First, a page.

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Amino acids: building muscle and better moods

Amino acids: building muscle and better moods

Amino acids are among the most versatile of all supplements. They can help people increase muscle and improve moods, and also provide a convenient non-animal source of amino acids for vegetarians. Yet aside from their place in many body-building supplements, amino acids tend to take up very little shelf space. Knowing some of the research behind the supplements will help you connect customers with their benefits.

What they are
Amino acids are the building blocks of protein. After water, amino acids are collectively the most common substance in the body. Ten dietary amino acids are "essential" because the body cannot make them: L-arginine, L-histidine, L-isoleucine, L-leucine, L-lysine, L-methionine, L-phenylalanine, L-threonine, L-tryptophan and L-valine. All other amino acids are considered nonessential because the body can make them. However, some people have difficulty making or absorbing them.

The research on building muscle
The most exciting recent research has focused on the role of multi-amino-acid supplements and single-amino-acid supplements in building muscle in seniors.

  • Multi-amino acids. Recent studies show that multi-amino-acid supplements, which provide eight to 11 free—or unbound—amino acids, can reverse sarcopenia, the age-related loss of muscle. In one of the studies, published in the American Journal of Cardiology, daily multi-amino-acid supplements increased lean body mass—i.e., muscle—after six months and even more so after 16 months.
  • Branched-chain amino acids. L-leucine is one of three branched-chain amino acids that help convert protein to muscle. BCAAs account for about one-third of the protein in skeletal muscle. In a recent European study, taking 3 grams of leucine daily boosted muscle synthesis in older men to almost the same level as that in young men.
  • Two more muscle-building aminos. L-ornithine can safely increase secretion of human growth hormone. Researchers reported that supplements of 2,000 milligrams daily increased the stamina of subjects riding exercise bikes. Beta-alanine, a precursor to carnosine—technically a dipeptide, closely related to an amino acid—also led to greater endurance and less fatigue on exercise bikes.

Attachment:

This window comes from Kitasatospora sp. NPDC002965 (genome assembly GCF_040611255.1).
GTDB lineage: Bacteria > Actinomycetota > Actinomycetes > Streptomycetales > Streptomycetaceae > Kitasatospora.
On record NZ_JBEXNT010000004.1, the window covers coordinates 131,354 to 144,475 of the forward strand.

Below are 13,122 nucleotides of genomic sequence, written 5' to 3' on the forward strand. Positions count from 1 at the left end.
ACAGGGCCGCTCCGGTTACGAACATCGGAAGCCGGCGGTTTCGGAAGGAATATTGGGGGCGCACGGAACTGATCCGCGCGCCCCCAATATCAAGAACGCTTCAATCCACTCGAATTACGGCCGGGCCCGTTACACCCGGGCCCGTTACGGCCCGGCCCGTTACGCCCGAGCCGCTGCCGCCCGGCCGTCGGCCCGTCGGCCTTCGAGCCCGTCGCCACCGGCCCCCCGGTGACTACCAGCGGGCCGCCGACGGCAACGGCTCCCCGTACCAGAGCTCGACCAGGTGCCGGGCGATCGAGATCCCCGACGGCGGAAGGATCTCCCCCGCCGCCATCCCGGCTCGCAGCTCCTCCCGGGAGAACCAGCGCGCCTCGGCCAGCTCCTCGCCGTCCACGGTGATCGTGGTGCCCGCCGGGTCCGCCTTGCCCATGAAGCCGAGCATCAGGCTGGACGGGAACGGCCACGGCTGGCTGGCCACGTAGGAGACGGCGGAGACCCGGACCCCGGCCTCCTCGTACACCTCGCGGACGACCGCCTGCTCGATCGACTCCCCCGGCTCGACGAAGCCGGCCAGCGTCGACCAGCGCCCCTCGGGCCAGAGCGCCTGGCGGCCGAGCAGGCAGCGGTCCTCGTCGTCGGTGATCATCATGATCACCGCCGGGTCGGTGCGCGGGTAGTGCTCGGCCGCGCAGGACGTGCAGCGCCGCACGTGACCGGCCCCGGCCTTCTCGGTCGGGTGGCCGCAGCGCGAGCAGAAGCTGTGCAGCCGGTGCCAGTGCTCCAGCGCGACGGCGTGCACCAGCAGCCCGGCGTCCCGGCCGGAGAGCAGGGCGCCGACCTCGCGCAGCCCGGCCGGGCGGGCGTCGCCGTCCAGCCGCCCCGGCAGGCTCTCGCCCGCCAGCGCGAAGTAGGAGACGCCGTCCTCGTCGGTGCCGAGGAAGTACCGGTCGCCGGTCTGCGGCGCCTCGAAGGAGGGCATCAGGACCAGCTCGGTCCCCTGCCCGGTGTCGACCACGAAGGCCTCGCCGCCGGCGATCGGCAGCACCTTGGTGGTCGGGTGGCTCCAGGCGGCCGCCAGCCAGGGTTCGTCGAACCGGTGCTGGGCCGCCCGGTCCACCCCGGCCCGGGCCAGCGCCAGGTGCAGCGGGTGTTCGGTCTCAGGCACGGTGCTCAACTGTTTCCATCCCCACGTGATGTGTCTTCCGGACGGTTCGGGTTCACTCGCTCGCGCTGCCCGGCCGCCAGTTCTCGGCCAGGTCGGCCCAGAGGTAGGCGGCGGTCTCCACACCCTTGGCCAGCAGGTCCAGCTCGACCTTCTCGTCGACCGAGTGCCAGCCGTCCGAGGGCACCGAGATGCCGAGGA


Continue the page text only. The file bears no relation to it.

The research on mood
    Several amino acids form the basis of neurotransmitters—brain chemicals that influence mood and cognitive abilities.

  • L-tryptophan. This amino acid and its 5-HTP form are the building blocks of the neurotransmitter serotonin, which protects against depression and anxiety. A study conducted at McGill University in Montreal found that L-tryptophan supplements (1 gram, three times daily for 15 days) led to less irritability and "quarrelsome" behavior.
  • Gamma aminobutyric acid. GABA is also a neurotransmitter that helps the brain filter out extraneous and distracting stimuli. As such, it can have a calming effect, reducing anxiety and racing thoughts.
  • L-theanine. Found in green and black tea, L-theanine increases alpha waves in the brain, leading to improved mental focus and a feeling of relaxation. The effect is similar to that of meditation and yoga.
  • N-acetylcysteine. Recent studies show that this particular form of the amino acid L-cysteine can reduce addictive behaviors, such as cocaine use and gambling.
  • L-arginine. This amino acid is the precursor to nitric oxide, which regulates blood-vessel tone and flexibility and can often lower blood pressure. Because poor blood-vessel tone is involved in erectile dysfunction, L-arginine may function as a safe, natural sexual enhancer for men. Jack Challem is a personal nutrition coach in Tucson, Ariz. His latest book is Stop Prediabetes Now (Wiley, 2007). E-mail him with "NFM" in the subject line at [email protected]
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